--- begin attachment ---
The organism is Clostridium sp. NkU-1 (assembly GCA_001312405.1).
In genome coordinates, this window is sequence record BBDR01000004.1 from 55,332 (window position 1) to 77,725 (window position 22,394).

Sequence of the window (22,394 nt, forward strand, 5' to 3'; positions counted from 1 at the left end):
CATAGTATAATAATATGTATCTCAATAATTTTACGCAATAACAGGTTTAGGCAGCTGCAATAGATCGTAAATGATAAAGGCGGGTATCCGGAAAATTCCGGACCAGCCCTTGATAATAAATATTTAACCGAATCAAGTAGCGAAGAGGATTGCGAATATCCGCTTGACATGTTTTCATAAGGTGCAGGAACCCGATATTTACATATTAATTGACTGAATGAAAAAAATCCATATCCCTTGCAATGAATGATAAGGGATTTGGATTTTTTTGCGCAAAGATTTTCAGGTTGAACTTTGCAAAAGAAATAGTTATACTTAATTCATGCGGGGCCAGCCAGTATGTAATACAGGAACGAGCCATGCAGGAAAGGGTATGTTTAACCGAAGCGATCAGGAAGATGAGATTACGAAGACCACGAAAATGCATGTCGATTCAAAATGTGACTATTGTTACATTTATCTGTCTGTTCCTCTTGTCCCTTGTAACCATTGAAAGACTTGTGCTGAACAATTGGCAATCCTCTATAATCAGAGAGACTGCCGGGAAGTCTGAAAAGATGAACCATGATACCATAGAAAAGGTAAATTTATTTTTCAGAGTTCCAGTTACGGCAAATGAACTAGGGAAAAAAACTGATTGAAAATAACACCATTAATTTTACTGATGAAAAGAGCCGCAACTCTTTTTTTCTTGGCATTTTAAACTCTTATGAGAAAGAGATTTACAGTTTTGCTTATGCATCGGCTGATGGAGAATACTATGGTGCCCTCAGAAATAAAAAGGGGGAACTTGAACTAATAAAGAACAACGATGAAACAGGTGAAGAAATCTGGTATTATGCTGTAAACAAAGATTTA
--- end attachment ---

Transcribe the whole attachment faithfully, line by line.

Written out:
The organism is Clostridium sp. NkU-1 (assembly GCA_001312405.1).
In genome coordinates, this window is sequence record BBDR01000004.1 from 55,332 (window position 1) to 77,725 (window position 22,394).

Sequence of the window (22,394 nt, forward strand, 5' to 3'; positions counted from 1 at the left end):
CATAGTATAATAATATGTATCTCAATAATTTTACGCAATAACAGGTTTAGGCAGCTGCAATAGATCGTAAATGATAAAGGCGGGTATCCGGAAAATTCCGGACCAGCCCTTGATAATAAATATTTAACCGAATCAAGTAGCGAAGAGGATTGCGAATATCCGCTTGACATGTTTTCATAAGGTGCAGGAACCCGATATTTACATATTAATTGACTGAATGAAAAAAATCCATATCCCTTGCAATGAATGATAAGGGATTTGGATTTTTTTGCGCAAAGATTTTCAGGTTGAACTTTGCAAAAGAAATAGTTATACTTAATTCATGCGGGGCCAGCCAGTATGTAATACAGGAACGAGCCATGCAGGAAAGGGTATGTTTAACCGAAGCGATCAGGAAGATGAGATTACGAAGACCACGAAAATGCATGTCGATTCAAAATGTGACTATTGTTACATTTATCTGTCTGTTCCTCTTGTCCCTTGTAACCATTGAAAGACTTGTGCTGAACAATTGGCAATCCTCTATAATCAGAGAGACTGCCGGGAAGTCTGAAAAGATGAACCATGATACCATAGAAAAGGTAAATTTATTTTTCAGAGTTCCAGTTACGGCAAATGAACTAGGGAAAAAAACTGATTGAAAATAACACCATTAATTTTACTGATGAAAAGAGCCGCAACTCTTTTTTTCTTGGCATTTTAAACTCTTATGAGAAAGAGATTTACAGTTTTGCTTATGCATCGGCTGATGGAGAATACTATGGTGCCCTCAGAAATAAAAAGGGGGAACTTGAACTAATAAAGAACAACGATGAAACAGGTGAAGAAATCTGGTATTATGCTGTAAACAAAGATTTA